Case studies: Hospitals help homeless patients find housing

Finding homes for the expensive, homeless Medicaid enrollees saved programs money

Hospitals and Medicaid programs in California, Minnesota, and New York are helping some of their most expensive patients find housing in an effort to reduce readmission rates and high costs of care.

The initiative comes amid growing financial pressures and model changes for the Medicaid program, which could gain up to 13 million additional enrollees in 2014, depending on how many states opt into the Affordable Care Act's Medicaid expansion.

New York: Pilot program finds hospital for Medicaid patients

In New York City, the Health Department has funded a three-year pilot program that finds housing for high-cost Medicaid enrollees. Preliminary results indicate that monthly Medicaid spending for beneficiaries enrolled in the pilot decreased by 20% to $3,426. In addition:

  • Hospitalizations decreased by 47% and hospital spending decreased by 27%; and
  • ED visits decreased by more than 50% and ED spending decreased by 30%.

Altogether, New York officials believe that housing and supportive services for chronically ill Medicaid patients could save the program as much as $1.3 billion over five years.

As such, they are expanding the pilot program and have requested $375 million in funding from CMS to construct or renovate 3,000 apartments to house high-cost Medicaid enrollees.

California: Cities plan to house homeless patients

In San Francisco, city officials are planning a nine-story building to house 172 chronically ill and homeless enrollees who frequently visit the ED and receive hospital care. The building is expected to open by the end of the year.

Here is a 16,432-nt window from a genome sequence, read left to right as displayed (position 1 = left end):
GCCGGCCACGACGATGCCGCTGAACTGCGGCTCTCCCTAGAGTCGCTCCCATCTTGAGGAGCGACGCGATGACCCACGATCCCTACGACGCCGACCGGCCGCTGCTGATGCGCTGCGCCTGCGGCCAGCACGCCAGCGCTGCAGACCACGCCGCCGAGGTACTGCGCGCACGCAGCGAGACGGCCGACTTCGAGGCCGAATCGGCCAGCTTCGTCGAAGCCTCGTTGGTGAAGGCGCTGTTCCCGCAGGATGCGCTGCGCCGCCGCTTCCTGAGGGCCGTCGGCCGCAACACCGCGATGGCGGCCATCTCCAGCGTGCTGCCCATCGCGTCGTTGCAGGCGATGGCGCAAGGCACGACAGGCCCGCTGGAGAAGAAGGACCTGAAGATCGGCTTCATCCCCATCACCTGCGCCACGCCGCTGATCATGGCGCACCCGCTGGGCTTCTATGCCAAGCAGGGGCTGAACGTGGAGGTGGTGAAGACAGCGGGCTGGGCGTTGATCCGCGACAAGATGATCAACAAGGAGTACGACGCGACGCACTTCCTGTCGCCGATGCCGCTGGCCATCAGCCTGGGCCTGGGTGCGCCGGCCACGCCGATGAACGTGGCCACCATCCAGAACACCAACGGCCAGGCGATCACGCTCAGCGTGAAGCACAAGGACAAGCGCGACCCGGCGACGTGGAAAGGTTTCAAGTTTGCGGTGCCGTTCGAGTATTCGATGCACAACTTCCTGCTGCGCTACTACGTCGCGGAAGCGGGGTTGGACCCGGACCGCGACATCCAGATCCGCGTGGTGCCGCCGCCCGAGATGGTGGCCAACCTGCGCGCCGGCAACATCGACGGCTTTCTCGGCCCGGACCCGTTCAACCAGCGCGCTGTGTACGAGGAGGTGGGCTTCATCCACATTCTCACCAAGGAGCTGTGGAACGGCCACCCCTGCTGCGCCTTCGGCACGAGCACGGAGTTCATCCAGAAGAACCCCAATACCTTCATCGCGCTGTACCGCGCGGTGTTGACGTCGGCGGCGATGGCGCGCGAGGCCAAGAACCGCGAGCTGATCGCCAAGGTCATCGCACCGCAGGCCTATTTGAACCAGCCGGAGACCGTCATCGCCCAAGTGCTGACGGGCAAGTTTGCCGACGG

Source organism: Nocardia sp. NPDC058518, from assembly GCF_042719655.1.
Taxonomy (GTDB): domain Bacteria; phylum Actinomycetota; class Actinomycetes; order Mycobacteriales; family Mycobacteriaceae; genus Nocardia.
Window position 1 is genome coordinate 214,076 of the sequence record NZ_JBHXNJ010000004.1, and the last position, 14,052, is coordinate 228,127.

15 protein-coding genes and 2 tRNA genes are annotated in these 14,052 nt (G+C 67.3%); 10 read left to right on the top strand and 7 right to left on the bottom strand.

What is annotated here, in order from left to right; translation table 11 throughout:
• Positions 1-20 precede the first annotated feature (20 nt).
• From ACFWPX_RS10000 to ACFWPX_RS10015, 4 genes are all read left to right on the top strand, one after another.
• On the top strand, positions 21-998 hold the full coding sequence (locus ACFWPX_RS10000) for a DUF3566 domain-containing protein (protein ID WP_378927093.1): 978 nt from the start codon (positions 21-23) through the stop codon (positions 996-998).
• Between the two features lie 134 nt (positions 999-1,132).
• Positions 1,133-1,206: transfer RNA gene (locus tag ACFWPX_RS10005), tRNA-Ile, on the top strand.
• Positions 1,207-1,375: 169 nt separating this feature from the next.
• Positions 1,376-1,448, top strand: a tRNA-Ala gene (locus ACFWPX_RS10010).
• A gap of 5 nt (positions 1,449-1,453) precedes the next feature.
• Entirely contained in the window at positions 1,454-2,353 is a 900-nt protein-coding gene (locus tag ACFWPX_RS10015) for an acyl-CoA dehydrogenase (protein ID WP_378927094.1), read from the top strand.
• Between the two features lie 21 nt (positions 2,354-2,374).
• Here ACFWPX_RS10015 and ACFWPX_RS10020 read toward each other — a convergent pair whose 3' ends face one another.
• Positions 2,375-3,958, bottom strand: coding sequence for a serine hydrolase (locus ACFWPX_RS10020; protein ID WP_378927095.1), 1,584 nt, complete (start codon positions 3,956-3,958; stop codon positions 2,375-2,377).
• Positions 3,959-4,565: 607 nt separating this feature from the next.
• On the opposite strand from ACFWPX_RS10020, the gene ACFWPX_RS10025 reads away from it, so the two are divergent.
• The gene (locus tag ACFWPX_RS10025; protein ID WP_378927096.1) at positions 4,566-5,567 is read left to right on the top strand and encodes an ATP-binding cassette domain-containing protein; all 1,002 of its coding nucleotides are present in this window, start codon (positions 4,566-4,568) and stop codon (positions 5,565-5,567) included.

A recent analysis of patients enrolled in the San Francisco Health Plan—a Medicaid managed-care plan—finds that many of the patients who required the most medical care were either homeless, mentally ill, and/or misused substances.

Meanwhile, 11 Los Angeles hospitals, six safety-net clinics, and more than a dozen government agencies plan to launch a similar initiative in October to bring down costs for 107 of its most expensive adults patients. An earlier initiative in Los Angeles obtained housing for a dozen costly patients.  

Minnesota: Hospital hires coordinators to find 14 patients housing

In Minnesota, Hennepin County Medical Center has housed 14 costly Medicaid enrollees since January. The hospital hired two housing coordinators to sift through rentals and meet with landlords to find homes for the chronically ill patients.

In the six months before finding housing, the patients were collectively hospitalized six times and visited the ED 18 times. In the six month since they were placed in housing, the patients were hospitalized twice and visited the ED three times (Evans, Modern Healthcare, 9/22 [subscription required]).

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